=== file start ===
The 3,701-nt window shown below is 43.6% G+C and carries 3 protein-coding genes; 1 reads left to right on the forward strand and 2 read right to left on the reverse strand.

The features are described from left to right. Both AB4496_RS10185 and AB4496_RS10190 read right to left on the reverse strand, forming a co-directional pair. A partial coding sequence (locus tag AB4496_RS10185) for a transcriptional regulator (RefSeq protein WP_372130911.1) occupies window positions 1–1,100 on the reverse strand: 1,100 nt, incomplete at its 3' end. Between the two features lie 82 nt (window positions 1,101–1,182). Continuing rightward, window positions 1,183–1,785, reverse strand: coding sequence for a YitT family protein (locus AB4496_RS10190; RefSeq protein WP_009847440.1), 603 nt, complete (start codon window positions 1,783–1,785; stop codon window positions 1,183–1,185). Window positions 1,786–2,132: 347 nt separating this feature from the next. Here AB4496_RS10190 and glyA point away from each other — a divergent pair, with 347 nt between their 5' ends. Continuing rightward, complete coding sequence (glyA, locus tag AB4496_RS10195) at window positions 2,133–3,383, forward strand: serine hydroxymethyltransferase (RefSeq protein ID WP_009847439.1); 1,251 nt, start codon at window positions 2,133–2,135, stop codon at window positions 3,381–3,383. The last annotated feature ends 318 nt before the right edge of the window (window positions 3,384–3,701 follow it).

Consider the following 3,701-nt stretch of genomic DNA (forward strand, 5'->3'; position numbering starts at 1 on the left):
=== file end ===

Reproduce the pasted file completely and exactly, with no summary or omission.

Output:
The 3,701-nt window shown below is 43.6% G+C and carries 3 protein-coding genes; 1 reads left to right on the forward strand and 2 read right to left on the reverse strand.

The features are described from left to right. Both AB4496_RS10185 and AB4496_RS10190 read right to left on the reverse strand, forming a co-directional pair. A partial coding sequence (locus tag AB4496_RS10185) for a transcriptional regulator (RefSeq protein WP_372130911.1) occupies window positions 1–1,100 on the reverse strand: 1,100 nt, incomplete at its 3' end. Between the two features lie 82 nt (window positions 1,101–1,182). Continuing rightward, window positions 1,183–1,785, reverse strand: coding sequence for a YitT family protein (locus AB4496_RS10190; RefSeq protein WP_009847440.1), 603 nt, complete (start codon window positions 1,783–1,785; stop codon window positions 1,183–1,185). Window positions 1,786–2,132: 347 nt separating this feature from the next. Here AB4496_RS10190 and glyA point away from each other — a divergent pair, with 347 nt between their 5' ends. Continuing rightward, complete coding sequence (glyA, locus tag AB4496_RS10195) at window positions 2,133–3,383, forward strand: serine hydroxymethyltransferase (RefSeq protein ID WP_009847439.1); 1,251 nt, start codon at window positions 2,133–2,135, stop codon at window positions 3,381–3,383. The last annotated feature ends 318 nt before the right edge of the window (window positions 3,384–3,701 follow it).

Consider the following 3,701-nt stretch of genomic DNA (forward strand, 5'->3'; position numbering starts at 1 on the left):